UN researchers are set to publish their strongest statement yet on the science of climate change.
The report will likely detail significant changes to the world’s oceans, ice caps and land in the coming decades.
Due out on Monday, the report has been compiled by the Intergovernmental Panel on Climate Change (IPCC).
It will be their first global assessment on the science of global heating since 2013.
It is expected the forthcoming Summary for Policymakers will be a key document for global leaders when they meet in November.
The politicians are due to gather for a climate summit, known as COP26, in Glasgow.
After two weeks of virtual negotiations between scientists and representatives of 195 governments, the IPCC will launch the first part of a three-pronged assessment of the causes, impacts and solutions to climate change.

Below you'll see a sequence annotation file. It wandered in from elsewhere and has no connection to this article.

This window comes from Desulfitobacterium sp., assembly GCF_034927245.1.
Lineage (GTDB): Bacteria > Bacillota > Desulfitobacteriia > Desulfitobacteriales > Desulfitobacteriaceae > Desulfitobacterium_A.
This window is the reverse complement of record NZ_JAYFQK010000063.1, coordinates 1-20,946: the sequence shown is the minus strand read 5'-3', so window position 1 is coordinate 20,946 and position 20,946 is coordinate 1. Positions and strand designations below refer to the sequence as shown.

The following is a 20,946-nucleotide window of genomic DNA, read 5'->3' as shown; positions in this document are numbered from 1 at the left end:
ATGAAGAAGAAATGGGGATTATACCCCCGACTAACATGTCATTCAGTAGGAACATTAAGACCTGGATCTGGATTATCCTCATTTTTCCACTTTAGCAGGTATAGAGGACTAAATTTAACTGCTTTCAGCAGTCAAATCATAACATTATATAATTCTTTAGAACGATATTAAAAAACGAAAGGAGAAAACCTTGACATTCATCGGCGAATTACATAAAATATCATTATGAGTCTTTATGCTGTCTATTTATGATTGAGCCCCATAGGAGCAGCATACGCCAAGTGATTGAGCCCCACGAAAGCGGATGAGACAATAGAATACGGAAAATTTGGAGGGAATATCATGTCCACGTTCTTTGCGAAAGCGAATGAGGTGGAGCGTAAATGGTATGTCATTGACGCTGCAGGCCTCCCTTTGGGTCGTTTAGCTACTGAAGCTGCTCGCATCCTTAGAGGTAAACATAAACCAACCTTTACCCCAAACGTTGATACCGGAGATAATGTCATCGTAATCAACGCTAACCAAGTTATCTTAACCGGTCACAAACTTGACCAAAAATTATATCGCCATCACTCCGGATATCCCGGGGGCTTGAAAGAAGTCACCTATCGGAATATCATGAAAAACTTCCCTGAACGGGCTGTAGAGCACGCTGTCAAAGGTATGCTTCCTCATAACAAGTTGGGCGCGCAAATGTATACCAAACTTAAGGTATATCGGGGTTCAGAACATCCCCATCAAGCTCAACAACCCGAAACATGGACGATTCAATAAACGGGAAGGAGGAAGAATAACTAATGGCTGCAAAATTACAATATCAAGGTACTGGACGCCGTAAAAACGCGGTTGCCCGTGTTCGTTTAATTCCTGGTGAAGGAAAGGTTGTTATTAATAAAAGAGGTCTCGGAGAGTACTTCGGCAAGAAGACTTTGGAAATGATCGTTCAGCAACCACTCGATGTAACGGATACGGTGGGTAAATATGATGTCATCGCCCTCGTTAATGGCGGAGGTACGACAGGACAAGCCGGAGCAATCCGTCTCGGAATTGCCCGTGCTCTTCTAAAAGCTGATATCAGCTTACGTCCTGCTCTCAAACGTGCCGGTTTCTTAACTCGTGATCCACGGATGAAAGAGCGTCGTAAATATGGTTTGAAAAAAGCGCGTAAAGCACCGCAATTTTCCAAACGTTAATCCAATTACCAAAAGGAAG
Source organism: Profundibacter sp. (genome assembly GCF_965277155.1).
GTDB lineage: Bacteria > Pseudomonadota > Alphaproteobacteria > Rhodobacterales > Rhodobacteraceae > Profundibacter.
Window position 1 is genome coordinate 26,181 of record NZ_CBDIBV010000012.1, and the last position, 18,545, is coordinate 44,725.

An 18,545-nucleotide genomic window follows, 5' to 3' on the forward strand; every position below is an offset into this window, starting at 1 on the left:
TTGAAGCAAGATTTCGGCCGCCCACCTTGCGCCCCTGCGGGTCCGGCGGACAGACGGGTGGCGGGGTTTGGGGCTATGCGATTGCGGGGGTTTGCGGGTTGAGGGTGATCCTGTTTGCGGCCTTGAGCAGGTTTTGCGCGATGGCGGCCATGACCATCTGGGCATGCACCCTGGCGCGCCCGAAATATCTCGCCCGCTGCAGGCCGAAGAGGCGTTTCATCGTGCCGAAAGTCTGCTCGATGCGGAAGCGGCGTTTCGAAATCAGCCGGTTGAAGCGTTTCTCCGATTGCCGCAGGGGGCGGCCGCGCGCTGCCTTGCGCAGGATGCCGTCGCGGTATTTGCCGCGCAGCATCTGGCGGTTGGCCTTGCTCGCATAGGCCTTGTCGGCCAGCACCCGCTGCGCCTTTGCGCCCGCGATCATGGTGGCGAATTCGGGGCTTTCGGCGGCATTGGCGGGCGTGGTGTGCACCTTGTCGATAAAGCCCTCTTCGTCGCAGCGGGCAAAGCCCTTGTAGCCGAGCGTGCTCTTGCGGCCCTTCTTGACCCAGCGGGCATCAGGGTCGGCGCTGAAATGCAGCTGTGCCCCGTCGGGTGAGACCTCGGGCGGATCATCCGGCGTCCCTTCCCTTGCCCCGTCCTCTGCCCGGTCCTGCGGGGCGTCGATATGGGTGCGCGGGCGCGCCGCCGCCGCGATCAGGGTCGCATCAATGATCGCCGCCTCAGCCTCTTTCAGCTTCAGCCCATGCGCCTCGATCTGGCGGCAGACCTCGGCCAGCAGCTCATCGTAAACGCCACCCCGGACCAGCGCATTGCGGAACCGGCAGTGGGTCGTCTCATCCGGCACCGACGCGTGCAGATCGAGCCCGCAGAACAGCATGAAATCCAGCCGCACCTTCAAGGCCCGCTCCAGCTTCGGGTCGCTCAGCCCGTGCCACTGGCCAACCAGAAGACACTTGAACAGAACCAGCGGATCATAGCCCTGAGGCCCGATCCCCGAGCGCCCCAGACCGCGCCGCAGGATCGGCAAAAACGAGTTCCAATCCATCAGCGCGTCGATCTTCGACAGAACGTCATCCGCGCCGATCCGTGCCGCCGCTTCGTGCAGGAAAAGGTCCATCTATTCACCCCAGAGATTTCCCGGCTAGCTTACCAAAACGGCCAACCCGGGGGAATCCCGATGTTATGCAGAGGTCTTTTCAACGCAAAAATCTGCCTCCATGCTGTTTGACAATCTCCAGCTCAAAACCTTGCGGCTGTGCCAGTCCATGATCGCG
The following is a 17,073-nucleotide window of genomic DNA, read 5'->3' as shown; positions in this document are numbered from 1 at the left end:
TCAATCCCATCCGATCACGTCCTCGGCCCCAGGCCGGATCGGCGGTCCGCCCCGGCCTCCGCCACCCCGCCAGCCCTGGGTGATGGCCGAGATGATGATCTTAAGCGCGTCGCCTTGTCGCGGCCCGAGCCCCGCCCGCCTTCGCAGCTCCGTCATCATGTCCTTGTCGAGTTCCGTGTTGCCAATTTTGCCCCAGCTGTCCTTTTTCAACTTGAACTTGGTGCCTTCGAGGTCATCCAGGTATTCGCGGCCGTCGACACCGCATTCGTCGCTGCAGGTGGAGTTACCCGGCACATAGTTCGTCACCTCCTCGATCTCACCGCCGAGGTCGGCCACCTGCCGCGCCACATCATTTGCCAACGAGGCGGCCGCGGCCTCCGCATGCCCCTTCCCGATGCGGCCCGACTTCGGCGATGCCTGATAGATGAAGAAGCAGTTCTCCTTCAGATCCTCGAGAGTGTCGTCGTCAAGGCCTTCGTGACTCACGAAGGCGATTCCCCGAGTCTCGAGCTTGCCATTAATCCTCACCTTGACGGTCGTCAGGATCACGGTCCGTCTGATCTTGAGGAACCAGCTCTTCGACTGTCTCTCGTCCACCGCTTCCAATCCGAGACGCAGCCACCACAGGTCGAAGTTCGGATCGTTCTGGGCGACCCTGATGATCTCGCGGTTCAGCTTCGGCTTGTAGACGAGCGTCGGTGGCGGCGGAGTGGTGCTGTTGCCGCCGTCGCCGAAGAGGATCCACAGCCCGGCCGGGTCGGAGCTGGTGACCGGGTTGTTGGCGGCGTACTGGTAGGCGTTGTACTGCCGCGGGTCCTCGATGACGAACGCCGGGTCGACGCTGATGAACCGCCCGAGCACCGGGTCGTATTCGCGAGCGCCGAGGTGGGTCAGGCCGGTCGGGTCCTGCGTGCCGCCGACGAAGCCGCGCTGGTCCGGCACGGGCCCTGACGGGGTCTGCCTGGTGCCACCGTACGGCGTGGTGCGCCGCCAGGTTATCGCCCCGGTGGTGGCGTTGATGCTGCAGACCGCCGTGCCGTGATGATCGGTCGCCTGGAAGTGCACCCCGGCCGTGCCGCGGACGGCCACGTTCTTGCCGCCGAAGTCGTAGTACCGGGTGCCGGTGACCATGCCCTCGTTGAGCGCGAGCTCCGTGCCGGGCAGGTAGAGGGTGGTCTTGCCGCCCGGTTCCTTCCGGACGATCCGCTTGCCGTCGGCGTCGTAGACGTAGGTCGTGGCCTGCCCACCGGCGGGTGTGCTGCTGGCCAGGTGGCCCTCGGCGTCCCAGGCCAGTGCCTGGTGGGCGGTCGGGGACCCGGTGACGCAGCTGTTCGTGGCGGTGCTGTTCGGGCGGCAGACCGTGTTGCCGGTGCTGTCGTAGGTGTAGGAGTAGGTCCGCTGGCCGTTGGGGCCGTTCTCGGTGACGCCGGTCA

It is the presence of these government officials that makes the IPCC different from other science bodies. After the report has been approved in agreement with governments, they effectively take ownership of it.
On Monday, a short, 40-page Summary for Policymakers will be released dealing with the physical science.
It may be brief, but the new report is expected to pack a punch.
“We’ve seen over a couple of months, and years actually, how climate change is unfolding; it’s really staring us in the face,” said Dr Heleen de Coninck, from Eindhoven University of Technology in the Netherlands, who is a coordinating lead author for the IPCC Working Group III.
“It’s really showing what the impacts will be, and this is just the start. So I think what this report will add is a big update of the state of the science, what temperature increase are we looking at – and what are the physical impacts of that?”